What is Groundhog Day anyway?

2 February 2019, 06:00 | Updated: 2 February 2019, 06:01

Bill Murray in Groundhog Day (1993)
Bill Murray in Groundhog Day (1993). Picture: Moviestore Collection/Shutterstock

The iconic 90s film starring Bill Murray is a cult classic, but how much do you know about the bizarre real-life tradition which inspired it?

February 2 is Groundhog Day, where Bill Murray fans from all over the world celebrate the 1993 film of the same name.But did you know the cult classic was actually based on a tradition spanning from 1840?

Or that the film itself wasn't even released on 2 February?

Before Bill Murray and Andie MacDowell even existed, Groundhog Day was a popular tradition celebrated in the US and Canada on 2 February every year. 

It comes from the Pennsylvania Dutch superstition that if a groundhog emerging from it's burrow on the day sees a shadow due to clear weather, it will return to its den and winter will last for six more weeks. But if the groundhog doesn't see its shadow due to cloudy weather, it's believed that spring will arrive early that year.

We know, it sounds insane right?

Punxy Phil on Groundhog Day in 1973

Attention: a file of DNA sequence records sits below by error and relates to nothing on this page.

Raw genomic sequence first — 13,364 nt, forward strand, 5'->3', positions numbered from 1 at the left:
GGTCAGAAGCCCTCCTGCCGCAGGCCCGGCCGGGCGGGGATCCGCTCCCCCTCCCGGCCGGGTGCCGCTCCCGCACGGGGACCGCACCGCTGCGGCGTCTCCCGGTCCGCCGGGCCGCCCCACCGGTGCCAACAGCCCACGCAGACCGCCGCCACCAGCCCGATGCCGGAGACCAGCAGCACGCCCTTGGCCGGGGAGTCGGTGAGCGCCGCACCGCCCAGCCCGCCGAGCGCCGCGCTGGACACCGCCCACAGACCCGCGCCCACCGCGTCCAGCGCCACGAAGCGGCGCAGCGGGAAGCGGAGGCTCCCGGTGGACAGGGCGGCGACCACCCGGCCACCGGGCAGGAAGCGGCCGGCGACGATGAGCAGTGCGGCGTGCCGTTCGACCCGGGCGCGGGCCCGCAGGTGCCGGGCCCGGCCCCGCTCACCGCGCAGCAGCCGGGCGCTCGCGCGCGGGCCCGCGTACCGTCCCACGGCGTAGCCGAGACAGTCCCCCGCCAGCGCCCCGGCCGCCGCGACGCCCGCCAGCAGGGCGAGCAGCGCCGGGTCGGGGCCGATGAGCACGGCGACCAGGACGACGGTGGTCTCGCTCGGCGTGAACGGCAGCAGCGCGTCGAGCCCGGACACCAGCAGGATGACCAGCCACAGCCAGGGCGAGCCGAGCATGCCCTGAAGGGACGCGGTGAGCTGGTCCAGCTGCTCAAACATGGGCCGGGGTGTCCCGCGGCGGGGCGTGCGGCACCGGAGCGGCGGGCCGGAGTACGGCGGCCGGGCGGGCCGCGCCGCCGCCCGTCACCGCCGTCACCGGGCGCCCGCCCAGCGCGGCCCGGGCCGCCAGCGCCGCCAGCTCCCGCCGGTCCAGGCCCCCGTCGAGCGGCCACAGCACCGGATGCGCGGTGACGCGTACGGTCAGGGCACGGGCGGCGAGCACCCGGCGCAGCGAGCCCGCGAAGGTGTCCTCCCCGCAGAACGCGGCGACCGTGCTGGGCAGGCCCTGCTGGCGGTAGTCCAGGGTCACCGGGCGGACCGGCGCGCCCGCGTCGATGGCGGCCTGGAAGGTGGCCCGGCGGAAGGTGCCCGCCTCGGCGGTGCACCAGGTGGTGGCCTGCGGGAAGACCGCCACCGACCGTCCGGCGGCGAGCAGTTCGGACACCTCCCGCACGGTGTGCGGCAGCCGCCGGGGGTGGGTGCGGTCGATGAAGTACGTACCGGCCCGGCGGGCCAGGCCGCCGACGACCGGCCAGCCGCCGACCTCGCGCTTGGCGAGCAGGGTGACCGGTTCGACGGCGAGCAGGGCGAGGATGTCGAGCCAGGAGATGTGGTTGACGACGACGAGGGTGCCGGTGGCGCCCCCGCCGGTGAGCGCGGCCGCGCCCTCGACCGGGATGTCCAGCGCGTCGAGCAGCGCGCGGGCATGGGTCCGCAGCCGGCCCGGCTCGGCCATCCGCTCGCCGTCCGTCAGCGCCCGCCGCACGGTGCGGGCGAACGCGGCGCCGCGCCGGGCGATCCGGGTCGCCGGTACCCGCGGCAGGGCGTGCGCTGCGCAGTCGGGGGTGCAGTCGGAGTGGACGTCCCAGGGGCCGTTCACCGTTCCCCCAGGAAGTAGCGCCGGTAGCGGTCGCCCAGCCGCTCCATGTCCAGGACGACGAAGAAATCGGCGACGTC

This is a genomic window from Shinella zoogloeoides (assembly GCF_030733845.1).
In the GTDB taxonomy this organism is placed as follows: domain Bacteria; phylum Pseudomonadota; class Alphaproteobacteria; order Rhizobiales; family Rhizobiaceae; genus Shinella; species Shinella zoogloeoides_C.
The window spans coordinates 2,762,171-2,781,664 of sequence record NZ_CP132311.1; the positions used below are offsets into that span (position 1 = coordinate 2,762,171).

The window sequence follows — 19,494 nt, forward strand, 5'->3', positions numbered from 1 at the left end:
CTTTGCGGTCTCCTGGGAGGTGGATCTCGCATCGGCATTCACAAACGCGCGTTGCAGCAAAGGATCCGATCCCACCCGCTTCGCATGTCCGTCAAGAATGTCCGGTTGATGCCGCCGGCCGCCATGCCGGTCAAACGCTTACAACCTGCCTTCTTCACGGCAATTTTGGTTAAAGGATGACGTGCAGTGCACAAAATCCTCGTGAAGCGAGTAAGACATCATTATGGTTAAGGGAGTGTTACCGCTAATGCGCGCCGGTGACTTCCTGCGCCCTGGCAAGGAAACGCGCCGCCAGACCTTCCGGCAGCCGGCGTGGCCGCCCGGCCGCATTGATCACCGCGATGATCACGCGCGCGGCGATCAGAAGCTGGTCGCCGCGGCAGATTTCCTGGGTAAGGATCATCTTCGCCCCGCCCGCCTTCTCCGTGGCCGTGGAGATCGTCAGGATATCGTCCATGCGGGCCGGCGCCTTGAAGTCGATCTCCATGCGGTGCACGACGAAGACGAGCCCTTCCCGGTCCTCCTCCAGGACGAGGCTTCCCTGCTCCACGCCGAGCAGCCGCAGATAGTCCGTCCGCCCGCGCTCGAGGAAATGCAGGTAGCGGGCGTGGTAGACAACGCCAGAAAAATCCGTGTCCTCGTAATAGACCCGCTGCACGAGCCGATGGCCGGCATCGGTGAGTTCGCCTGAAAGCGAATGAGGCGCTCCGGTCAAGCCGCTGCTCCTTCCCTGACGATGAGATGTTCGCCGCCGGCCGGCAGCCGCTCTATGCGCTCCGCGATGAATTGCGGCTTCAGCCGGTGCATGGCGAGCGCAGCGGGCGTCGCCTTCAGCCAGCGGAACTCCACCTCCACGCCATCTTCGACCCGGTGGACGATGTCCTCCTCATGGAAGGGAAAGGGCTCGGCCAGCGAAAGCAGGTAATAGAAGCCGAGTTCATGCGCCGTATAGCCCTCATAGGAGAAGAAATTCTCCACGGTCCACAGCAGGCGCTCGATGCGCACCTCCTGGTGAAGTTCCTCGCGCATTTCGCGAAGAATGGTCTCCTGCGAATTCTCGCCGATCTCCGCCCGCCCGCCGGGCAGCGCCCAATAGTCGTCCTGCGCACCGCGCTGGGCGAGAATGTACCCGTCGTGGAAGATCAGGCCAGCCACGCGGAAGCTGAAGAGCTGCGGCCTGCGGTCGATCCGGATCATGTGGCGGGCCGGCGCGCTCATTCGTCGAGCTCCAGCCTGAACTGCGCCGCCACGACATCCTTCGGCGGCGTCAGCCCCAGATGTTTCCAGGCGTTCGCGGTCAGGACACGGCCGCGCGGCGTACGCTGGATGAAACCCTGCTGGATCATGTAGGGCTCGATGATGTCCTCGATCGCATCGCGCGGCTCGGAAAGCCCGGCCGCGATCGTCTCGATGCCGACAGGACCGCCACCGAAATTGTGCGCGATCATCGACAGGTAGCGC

Punxy Phil on Groundhog Day in 1973. Picture: Bettmann/Getty Images

While the earliest mention of Groundhog Day is believed to come from a diary entry by James L. Morris of Morgantown, Pennsylvannia in 1840, the first official observance of the tradition in the state seems to have occurred in Punxsutawney in 1887, seeing a group head to the Gobbler's Knob part of town to consult the beast.

People have gone on to celebrate Groundhog Day in Pennsylvannia ever since, where crowds as large as 40,000 have been known to gather in Punxsutawney, Pennsylvania to consult the animal, who is of course known as Punxsutawney Phil.

Lincoln Park Zoo's groundhog, Chubby II, predicts an early spring in 1975.
Lincoln Park Zoo's groundhog, Chubby II, predicts an early spring in 1975. Picture: Betmman/Getty Images

Between us, Punxsutawney Phil isn't actually the same groundhog... because if he was, he'd be about 131. 

However, we can't give this wacky tradition too much credit for standing the test of time, since much of its popularity can be put down to the movie itself.

Bill Murray puts down a pitcher of coffee with Andie MacDowell in a scene from the film Groundhog Day, 1993
Bill Murray puts down a pitcher of coffee with Andie MacDowell in a scene from the film Groundhog Day, 1993. Picture: Columbia Pictures/Getty Images

After Bill Murray graced the big screen as Phil the weatherman in 1993, attendance of the ceremony rose from about 2,000 to 10,000 the next year.Groundhog Day is of course observed in other locations in Pennsylvannia, as well as New York, Texas, Ontario and Nova Scotia.

In fact, Groundhog Day has even been reported to be observed in zoos across Russia.